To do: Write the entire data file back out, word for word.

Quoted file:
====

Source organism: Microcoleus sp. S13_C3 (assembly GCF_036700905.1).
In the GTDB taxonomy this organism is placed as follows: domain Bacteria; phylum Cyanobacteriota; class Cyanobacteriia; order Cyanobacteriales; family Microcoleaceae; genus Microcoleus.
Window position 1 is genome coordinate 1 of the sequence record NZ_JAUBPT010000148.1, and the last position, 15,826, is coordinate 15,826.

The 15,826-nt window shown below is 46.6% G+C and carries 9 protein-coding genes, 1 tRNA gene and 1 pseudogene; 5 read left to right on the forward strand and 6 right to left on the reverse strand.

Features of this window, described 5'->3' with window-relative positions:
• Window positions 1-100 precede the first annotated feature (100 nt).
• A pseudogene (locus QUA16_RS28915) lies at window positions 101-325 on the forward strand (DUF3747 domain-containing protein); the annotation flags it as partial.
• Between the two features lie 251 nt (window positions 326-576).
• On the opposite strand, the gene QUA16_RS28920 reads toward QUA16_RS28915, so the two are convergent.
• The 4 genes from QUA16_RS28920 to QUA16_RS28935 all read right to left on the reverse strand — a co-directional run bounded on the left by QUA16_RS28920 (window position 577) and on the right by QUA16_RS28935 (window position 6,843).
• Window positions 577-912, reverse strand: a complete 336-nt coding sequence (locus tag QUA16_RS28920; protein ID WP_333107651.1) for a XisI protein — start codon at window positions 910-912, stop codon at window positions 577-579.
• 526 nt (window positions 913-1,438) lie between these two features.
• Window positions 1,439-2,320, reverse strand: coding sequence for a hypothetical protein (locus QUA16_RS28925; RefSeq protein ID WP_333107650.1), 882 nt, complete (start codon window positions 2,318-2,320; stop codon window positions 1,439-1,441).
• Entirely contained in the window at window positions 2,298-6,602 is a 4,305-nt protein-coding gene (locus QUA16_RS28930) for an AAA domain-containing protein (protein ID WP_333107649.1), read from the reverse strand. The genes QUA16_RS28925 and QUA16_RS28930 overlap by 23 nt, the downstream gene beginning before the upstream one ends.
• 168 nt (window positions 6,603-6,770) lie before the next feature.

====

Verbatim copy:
Source organism: Microcoleus sp. S13_C3 (assembly GCF_036700905.1).
In the GTDB taxonomy this organism is placed as follows: domain Bacteria; phylum Cyanobacteriota; class Cyanobacteriia; order Cyanobacteriales; family Microcoleaceae; genus Microcoleus.
Window position 1 is genome coordinate 1 of the sequence record NZ_JAUBPT010000148.1, and the last position, 15,826, is coordinate 15,826.

The 15,826-nt window shown below is 46.6% G+C and carries 9 protein-coding genes, 1 tRNA gene and 1 pseudogene; 5 read left to right on the forward strand and 6 right to left on the reverse strand.

Features of this window, described 5'->3' with window-relative positions:
• Window positions 1-100 precede the first annotated feature (100 nt).
• A pseudogene (locus QUA16_RS28915) lies at window positions 101-325 on the forward strand (DUF3747 domain-containing protein); the annotation flags it as partial.
• Between the two features lie 251 nt (window positions 326-576).
• On the opposite strand, the gene QUA16_RS28920 reads toward QUA16_RS28915, so the two are convergent.
• The 4 genes from QUA16_RS28920 to QUA16_RS28935 all read right to left on the reverse strand — a co-directional run bounded on the left by QUA16_RS28920 (window position 577) and on the right by QUA16_RS28935 (window position 6,843).
• Window positions 577-912, reverse strand: a complete 336-nt coding sequence (locus tag QUA16_RS28920; protein ID WP_333107651.1) for a XisI protein — start codon at window positions 910-912, stop codon at window positions 577-579.
• 526 nt (window positions 913-1,438) lie between these two features.
• Window positions 1,439-2,320, reverse strand: coding sequence for a hypothetical protein (locus QUA16_RS28925; RefSeq protein ID WP_333107650.1), 882 nt, complete (start codon window positions 2,318-2,320; stop codon window positions 1,439-1,441).
• Entirely contained in the window at window positions 2,298-6,602 is a 4,305-nt protein-coding gene (locus QUA16_RS28930) for an AAA domain-containing protein (protein ID WP_333107649.1), read from the reverse strand. The genes QUA16_RS28925 and QUA16_RS28930 overlap by 23 nt, the downstream gene beginning before the upstream one ends.
• 168 nt (window positions 6,603-6,770) lie before the next feature.